Bucklands Beach Stolen Arsenal Turns Up in Northland

NZ criminals favor heavy weaponry

NZ criminals favor heavy weaponry

Part of the massive arsenal of weapons and ammunition stolen from a private home in Bucklands Beach has turned up in the hands of Northland criminals.

In June last year we wrote about how the cache went missing on the eve of the anti-gun initiative “Operation Unification” an Australasian-wide two-week campaign aimed at encouraging the public to report those who hold firearms illegally.

The house from where the cache was ‘taken’ was metres away from Bucklands Beach Primary school.

Why exactly did a suburban home in Bucklands Beach need a massive gun cache and 5,000 rounds of ammunition? and why did it all get taken just as Operation Unification started?

Here’s a list of what was stolen. Bear in mind this was from a house on a densely populated, suburban street in an upmarket neighborhood popular with migrants.

“Caesar Guerini” (brand)

• 1 x Forum 12 gauge field gun

• 1 x Forum 12 gauge sporter impact

• 1 x Elipse Evo 20 gauge field gun and another 28 gauge barrel

• 4 x semi automatic shotguns

• “Browning” (brand)

• 2 x 12 gauge, 2 shot semi automatic (1966)

• 1 x Browning 20 gauge semi automatic 5 shot shotgun

• 1 x Winchester Martini Actim .22 collection gun

• 1 x Remington 30/30 lever action collectors gun

• 1 x Remington 1187 Camo 12 gauge semi automatic shotgun

• 1 x Parkerdale Safari 30-06 rifle

The suspects also took 5000 rounds of shotgun ammunition, and left behind a crow-bar and trolley jack. A police spokeswoman said the owner of the guns and property had all the right firearms licences and security mechanisms — including safe storage — in his home. “Everything that should have been in place, was in place. The firearms were legally within that property…”

An intelligence report, “Firearms and Organised Crime: Illicit Supply, Possession and Use“, has been obtained by the media under the Official Information Act. It shows a change in Kiwi criminals’ attitude to carrying arms. Apparently, they’re more tooled-up today with heavy weaponry than they’ve ever been.

Underworld figures are now packing machineguns in what has been identified as a “culture” shift toward heavier arming among criminals, an intelligence report warns…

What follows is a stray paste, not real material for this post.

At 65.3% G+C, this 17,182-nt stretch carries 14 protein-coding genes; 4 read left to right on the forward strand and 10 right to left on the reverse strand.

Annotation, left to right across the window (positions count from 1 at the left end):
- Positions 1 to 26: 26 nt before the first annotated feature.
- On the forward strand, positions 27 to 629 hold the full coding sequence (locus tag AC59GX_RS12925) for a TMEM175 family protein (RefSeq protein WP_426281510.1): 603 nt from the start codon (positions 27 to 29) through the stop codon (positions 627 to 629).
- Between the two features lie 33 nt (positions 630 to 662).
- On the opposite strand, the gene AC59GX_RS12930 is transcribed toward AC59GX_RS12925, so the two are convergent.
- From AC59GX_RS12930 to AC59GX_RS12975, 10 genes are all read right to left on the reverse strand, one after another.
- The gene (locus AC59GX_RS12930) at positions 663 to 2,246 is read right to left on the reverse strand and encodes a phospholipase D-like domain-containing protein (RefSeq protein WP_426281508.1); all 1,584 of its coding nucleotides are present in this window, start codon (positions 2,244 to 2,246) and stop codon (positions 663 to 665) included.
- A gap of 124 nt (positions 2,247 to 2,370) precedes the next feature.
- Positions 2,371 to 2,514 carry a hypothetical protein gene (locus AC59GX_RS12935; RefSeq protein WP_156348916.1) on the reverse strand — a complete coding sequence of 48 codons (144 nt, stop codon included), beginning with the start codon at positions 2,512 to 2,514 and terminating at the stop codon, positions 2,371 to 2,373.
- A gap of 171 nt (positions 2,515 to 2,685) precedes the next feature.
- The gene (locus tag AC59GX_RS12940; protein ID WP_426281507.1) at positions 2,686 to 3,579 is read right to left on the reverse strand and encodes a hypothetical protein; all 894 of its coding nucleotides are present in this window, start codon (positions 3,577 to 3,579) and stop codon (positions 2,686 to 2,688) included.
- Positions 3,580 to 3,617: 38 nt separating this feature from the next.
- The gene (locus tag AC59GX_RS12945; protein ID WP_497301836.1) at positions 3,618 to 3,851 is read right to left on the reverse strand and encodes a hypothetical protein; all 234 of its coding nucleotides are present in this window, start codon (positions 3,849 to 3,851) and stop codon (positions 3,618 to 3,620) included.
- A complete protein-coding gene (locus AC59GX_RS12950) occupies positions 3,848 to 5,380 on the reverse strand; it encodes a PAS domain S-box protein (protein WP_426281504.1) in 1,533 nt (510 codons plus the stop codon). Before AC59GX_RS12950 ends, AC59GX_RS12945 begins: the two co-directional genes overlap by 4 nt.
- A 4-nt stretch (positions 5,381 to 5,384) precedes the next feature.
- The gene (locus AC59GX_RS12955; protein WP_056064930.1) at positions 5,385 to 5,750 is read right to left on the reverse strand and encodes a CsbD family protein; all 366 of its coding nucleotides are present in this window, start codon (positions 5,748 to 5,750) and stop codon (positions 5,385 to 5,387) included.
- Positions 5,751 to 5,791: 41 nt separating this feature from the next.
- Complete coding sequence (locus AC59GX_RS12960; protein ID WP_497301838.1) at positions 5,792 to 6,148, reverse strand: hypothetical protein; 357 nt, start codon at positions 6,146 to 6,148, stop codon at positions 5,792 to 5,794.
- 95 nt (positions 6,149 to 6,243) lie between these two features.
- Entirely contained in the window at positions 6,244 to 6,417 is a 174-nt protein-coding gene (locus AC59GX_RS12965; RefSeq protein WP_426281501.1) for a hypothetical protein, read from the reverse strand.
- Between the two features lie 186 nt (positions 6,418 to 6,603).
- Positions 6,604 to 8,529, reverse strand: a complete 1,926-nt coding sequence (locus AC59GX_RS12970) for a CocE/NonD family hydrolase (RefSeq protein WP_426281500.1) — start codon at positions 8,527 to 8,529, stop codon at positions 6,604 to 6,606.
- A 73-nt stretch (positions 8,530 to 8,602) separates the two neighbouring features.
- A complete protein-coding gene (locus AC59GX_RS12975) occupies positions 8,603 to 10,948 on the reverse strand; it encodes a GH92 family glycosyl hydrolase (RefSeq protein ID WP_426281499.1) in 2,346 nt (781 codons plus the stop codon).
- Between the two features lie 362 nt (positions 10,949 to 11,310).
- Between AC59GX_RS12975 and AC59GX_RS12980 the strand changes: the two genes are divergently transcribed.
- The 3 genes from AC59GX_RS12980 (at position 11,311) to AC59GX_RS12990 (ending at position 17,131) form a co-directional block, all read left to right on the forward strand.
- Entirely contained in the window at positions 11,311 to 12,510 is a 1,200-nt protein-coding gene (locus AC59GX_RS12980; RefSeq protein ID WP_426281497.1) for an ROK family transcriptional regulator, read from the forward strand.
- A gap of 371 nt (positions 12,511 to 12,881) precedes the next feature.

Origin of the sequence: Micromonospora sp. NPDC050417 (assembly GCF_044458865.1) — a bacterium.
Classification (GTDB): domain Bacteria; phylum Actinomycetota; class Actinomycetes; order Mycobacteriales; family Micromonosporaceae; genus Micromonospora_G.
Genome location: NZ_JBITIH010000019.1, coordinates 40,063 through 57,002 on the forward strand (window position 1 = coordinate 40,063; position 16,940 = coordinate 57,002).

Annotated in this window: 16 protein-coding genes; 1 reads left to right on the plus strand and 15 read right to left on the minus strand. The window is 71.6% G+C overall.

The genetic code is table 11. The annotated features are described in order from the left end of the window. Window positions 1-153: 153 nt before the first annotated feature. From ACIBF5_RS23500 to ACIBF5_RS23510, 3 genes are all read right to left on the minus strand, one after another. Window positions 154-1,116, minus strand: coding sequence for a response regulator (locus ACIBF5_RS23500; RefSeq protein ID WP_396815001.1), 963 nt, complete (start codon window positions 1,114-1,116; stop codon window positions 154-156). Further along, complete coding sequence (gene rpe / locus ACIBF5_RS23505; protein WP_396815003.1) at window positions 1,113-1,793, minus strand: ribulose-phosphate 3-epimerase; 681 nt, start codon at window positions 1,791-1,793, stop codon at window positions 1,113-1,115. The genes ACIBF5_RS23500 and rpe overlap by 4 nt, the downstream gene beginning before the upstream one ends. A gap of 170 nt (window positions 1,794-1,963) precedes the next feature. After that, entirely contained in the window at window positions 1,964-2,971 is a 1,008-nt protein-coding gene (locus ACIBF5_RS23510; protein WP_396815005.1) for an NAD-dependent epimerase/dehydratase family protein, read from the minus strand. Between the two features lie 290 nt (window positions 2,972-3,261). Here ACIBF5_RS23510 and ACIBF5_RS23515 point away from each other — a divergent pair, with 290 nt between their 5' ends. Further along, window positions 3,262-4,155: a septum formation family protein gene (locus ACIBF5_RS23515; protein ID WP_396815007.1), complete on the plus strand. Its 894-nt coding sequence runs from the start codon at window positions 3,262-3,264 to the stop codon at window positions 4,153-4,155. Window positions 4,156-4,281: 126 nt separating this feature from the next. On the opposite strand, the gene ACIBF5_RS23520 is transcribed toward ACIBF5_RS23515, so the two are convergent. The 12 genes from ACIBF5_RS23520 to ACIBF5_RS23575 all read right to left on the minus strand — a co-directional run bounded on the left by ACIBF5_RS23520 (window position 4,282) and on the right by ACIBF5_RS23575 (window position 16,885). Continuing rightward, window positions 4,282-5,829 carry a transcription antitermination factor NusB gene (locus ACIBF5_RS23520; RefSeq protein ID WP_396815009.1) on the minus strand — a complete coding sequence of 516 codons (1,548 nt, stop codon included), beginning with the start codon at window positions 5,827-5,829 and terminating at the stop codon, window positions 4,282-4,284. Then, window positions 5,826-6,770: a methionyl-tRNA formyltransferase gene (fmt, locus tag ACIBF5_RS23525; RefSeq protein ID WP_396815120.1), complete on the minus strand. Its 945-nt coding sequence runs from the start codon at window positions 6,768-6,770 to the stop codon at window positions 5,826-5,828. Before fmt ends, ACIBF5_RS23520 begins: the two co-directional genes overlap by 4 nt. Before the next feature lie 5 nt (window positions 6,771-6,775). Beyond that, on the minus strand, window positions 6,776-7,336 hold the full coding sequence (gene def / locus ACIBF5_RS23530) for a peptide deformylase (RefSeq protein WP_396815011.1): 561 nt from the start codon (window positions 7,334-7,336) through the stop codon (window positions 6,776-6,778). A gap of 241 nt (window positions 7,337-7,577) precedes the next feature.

The 2014 report… notes about 14 per cent of guns on New Zealand’s organised crime scene now are military-style semi-automatic guns and there have been “varied” reports of fully automatic weapons – assault rifles, submachine and machineguns

Former police officers who had worked closely with gangs say they were told of “crooked” dealers who turned a blind eye to whom they sold to. The big guns were kept under lock and key in storage units, one source said.

The others said police would find drugs and guns in “safe houses” – usually gang pads’ neighbours who had been leaned on to hold the goods.

While he had seen stolen semi-automatic guns during raids, the police source said gangs peddled tales of what guns they had and how big they were in order to intimidate one another…

source: NZ Criminals Shift to Bigger Guns.

Perhaps one way to remove these deadly weapons from circulation would be to have more stringent controls on their ownership? Banning massive arsenals from domestic property would be a great start.

But the problem is guns aren’t licensed in New Zealand, only their owners are licensed. In truth, no-one knows who owns what, how much, where and most importantly…Why.

2 thoughts on “Bucklands Beach Stolen Arsenal Turns Up in Northland

  1. If what Ross Kemp wrote in his book ‘Gangs’ is accurate – that New Zealand has more gangs per head than any other country in the world – the system of only registering owners and not weapons could open the door to all kinds of frightening possibilities. Any of the numerous gang members could coerce a legal gun owner into giving them their weapon/s then prevent the owner from reporting this with further threats to themselves and their families. Alternatively, the gangs could use a willing person with no criminal record to be the registered keeper of their weapons. The guns, when they were used by the gangs, would then be untraceable if weapons aren’t registered in NZ. Furthermore, any corrupt police officer who is ‘mates’ with gang members, could point them in the right direction by giving them a list of all registered holders of weapons. Scary!

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